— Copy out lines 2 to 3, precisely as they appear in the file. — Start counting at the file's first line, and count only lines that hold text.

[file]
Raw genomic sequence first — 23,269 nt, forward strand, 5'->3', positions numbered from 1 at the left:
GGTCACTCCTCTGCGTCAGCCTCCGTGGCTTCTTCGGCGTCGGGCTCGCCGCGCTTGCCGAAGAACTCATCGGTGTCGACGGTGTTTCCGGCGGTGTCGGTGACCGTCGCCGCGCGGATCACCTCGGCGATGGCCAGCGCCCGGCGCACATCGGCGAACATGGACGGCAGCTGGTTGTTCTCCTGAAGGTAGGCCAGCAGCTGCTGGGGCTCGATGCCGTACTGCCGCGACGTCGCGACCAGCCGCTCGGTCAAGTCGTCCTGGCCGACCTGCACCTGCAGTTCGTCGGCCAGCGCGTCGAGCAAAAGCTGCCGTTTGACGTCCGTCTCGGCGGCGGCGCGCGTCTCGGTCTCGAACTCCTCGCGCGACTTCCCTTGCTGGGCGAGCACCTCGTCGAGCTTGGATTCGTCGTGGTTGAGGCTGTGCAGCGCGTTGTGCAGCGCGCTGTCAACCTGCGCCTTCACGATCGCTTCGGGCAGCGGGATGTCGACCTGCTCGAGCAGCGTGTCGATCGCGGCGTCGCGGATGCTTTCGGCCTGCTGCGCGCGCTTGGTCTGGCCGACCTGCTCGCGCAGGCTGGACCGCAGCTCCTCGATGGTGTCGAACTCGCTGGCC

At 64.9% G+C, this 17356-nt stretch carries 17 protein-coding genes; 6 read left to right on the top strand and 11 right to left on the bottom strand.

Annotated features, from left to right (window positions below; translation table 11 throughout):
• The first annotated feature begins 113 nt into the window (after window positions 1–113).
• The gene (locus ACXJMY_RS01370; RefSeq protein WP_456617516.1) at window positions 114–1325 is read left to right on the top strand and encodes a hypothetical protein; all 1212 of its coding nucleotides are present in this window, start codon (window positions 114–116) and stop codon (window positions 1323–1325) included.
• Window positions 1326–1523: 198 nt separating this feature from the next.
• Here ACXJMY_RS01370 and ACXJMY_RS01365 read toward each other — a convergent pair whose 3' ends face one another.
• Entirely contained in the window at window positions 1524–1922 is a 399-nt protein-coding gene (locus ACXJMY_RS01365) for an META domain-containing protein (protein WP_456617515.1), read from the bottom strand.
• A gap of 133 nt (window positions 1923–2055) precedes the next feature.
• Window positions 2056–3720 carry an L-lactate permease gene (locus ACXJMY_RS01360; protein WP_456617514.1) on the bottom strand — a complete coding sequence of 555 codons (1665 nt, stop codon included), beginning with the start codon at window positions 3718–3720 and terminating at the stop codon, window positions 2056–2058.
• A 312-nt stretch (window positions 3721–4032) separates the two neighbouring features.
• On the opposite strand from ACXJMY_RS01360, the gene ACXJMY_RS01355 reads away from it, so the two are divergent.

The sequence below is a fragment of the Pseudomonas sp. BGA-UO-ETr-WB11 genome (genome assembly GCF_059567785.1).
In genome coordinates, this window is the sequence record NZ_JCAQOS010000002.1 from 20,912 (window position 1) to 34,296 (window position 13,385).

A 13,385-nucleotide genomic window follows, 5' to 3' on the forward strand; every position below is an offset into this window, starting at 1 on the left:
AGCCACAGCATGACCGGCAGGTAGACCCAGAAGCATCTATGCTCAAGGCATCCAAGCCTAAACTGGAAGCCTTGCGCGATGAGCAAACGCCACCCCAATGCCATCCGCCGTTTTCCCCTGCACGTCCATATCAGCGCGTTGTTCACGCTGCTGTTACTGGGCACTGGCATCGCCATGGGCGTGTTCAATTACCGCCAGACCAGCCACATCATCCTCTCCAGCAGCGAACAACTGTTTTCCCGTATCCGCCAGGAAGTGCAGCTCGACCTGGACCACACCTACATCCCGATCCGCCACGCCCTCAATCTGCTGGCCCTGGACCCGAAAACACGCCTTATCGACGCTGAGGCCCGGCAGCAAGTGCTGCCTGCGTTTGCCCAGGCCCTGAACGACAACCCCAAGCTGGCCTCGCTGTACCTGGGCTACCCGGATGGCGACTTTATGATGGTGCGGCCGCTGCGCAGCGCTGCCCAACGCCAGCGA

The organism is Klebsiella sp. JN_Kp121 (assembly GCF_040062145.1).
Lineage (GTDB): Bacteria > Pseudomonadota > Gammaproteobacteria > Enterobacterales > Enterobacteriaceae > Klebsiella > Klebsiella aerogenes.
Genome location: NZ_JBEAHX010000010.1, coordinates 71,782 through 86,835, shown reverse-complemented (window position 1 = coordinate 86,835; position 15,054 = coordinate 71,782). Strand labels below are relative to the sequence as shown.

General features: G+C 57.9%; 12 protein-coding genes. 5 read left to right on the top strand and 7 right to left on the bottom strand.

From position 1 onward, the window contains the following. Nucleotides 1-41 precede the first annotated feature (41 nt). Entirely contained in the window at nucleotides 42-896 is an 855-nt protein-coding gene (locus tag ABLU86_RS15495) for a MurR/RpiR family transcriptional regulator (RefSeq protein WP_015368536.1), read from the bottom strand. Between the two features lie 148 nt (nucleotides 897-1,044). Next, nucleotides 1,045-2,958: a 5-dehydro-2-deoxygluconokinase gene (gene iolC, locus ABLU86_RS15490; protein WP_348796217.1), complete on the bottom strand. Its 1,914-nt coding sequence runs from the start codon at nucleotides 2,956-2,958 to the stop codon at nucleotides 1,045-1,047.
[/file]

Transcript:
GGTCACTCCTCTGCGTCAGCCTCCGTGGCTTCTTCGGCGTCGGGCTCGCCGCGCTTGCCGAAGAACTCATCGGTGTCGACGGTGTTTCCGGCGGTGTCGGTGACCGTCGCCGCGCGGATCACCTCGGCGATGGCCAGCGCCCGGCGCACATCGGCGAACATGGACGGCAGCTGGTTGTTCTCCTGAAGGTAGGCCAGCAGCTGCTGGGGCTCGATGCCGTACTGCCGCGACGTCGCGACCAGCCGCTCGGTCAAGTCGTCCTGGCCGACCTGCACCTGCAGTTCGTCGGCCAGCGCGTCGAGCAAAAGCTGCCGTTTGACGTCCGTCTCGGCGGCGGCGCGCGTCTCGGTCTCGAACTCCTCGCGCGACTTCCCTTGCTGGGCGAGCACCTCGTCGAGCTTGGATTCGTCGTGGTTGAGGCTGTGCAGCGCGTTGTGCAGCGCGCTGTCAACCTGCGCCTTCACGATCGCTTCGGGCAGCGGGATGTCGACCTGCTCGAGCAGCGTGTCGATCGCGGCGTCGCGGATGCTTTCGGCCTGCTGCGCGCGCTTGGTCTGGCCGACCTGCTCGCGCAGGCTGGACCGCAGCTCCTCGATGGTGTCGAACTCGCTGGCC

At 64.9% G+C, this 17356-nt stretch carries 17 protein-coding genes; 6 read left to right on the top strand and 11 right to left on the bottom strand.